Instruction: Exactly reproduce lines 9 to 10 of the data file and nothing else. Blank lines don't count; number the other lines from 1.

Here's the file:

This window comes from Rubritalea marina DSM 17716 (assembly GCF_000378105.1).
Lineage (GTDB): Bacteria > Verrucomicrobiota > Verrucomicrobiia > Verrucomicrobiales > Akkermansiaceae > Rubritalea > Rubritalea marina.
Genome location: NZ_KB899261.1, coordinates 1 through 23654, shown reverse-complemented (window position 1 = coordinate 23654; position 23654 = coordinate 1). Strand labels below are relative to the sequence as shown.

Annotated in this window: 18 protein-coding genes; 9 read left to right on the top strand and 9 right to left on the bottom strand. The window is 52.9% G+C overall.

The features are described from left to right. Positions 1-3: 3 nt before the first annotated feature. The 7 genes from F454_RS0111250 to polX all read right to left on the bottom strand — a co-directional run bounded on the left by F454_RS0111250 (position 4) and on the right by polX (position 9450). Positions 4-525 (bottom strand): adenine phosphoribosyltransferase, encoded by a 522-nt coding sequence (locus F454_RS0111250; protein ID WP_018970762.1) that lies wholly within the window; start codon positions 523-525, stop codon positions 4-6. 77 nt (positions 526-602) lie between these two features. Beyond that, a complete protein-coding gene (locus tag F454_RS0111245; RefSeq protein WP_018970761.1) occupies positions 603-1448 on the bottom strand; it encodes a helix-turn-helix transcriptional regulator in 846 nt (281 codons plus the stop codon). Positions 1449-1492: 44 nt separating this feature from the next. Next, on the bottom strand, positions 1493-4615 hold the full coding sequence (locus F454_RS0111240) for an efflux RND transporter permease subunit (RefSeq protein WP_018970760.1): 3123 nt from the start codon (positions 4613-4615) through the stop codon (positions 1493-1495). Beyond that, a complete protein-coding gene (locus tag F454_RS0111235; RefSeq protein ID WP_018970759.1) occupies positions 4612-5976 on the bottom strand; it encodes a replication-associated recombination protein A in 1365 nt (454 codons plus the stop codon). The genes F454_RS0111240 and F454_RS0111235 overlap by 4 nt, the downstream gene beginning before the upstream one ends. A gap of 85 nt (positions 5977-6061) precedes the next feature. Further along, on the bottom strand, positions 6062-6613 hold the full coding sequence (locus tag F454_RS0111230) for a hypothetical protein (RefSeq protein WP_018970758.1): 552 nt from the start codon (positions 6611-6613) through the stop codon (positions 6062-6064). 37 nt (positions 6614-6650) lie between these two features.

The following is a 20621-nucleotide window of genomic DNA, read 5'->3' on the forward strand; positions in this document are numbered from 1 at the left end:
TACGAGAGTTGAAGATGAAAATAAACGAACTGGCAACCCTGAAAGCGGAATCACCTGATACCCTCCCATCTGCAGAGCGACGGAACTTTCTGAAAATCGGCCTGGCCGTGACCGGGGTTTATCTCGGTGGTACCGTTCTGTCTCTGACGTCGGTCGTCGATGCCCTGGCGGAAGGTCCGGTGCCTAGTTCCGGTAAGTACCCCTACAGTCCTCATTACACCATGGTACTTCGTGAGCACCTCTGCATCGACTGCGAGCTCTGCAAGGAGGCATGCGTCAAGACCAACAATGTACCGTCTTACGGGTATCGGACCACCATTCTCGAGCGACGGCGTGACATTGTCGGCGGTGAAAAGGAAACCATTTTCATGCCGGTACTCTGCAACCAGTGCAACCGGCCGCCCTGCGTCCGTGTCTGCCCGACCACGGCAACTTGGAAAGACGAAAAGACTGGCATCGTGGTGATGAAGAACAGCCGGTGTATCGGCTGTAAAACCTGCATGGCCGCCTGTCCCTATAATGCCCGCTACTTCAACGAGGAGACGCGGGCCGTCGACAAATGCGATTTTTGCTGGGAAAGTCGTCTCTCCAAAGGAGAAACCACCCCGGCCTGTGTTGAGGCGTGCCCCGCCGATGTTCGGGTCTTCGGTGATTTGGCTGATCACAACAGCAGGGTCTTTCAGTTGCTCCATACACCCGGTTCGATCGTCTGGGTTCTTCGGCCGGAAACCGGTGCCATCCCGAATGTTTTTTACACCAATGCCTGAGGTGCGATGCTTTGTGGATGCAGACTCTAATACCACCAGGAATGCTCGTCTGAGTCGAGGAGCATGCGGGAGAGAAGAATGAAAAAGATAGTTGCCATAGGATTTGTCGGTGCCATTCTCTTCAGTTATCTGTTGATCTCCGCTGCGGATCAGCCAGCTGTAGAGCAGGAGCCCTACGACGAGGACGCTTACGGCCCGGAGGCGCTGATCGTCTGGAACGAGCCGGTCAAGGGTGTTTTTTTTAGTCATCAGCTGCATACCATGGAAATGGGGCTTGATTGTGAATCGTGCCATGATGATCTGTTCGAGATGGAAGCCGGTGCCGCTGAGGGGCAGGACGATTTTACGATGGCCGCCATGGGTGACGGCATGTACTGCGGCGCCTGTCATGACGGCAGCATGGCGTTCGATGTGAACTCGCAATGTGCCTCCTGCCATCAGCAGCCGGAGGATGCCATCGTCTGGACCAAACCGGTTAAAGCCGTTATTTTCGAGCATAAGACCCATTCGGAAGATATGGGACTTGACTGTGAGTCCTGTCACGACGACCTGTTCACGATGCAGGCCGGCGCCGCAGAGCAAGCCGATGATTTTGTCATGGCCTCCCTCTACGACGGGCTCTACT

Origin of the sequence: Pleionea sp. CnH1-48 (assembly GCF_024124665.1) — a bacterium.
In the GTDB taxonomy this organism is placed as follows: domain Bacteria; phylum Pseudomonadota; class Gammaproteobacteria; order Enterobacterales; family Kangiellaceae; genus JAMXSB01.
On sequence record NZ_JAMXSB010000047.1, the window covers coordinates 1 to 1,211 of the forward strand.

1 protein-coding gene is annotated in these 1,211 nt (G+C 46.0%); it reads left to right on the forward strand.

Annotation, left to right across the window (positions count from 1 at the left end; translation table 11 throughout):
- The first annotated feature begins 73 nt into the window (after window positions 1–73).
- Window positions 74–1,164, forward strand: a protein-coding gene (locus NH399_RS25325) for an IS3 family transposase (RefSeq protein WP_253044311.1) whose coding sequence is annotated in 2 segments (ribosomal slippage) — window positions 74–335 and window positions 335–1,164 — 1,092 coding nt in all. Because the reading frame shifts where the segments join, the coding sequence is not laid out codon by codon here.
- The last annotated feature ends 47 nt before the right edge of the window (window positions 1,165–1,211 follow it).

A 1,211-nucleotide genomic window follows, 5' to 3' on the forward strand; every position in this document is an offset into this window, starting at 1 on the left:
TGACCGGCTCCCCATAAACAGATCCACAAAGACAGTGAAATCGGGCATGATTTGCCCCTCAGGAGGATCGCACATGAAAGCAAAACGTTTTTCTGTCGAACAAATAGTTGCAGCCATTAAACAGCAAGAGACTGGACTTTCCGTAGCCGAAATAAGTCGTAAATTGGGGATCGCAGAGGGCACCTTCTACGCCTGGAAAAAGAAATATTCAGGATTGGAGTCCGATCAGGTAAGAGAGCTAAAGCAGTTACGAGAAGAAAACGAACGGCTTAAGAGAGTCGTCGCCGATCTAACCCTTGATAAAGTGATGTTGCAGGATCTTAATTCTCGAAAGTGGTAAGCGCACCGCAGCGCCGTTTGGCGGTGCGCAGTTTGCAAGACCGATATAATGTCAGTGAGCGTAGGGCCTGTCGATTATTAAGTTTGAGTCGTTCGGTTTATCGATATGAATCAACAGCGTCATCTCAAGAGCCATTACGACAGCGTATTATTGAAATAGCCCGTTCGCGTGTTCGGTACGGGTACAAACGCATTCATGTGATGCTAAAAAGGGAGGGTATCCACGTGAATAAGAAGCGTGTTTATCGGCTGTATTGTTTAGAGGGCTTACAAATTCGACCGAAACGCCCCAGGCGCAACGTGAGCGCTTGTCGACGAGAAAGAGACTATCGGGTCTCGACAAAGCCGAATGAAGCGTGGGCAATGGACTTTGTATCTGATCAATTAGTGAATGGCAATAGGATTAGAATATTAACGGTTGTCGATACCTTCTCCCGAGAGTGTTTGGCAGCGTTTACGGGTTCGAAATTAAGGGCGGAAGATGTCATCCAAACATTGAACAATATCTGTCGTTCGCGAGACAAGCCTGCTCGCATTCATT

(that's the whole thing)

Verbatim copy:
In the GTDB taxonomy this organism is placed as follows: domain Bacteria; phylum Pseudomonadota; class Gammaproteobacteria; order Enterobacterales; family Kangiellaceae; genus JAMXSB01.
On sequence record NZ_JAMXSB010000047.1, the window covers coordinates 1 to 1,211 of the forward strand.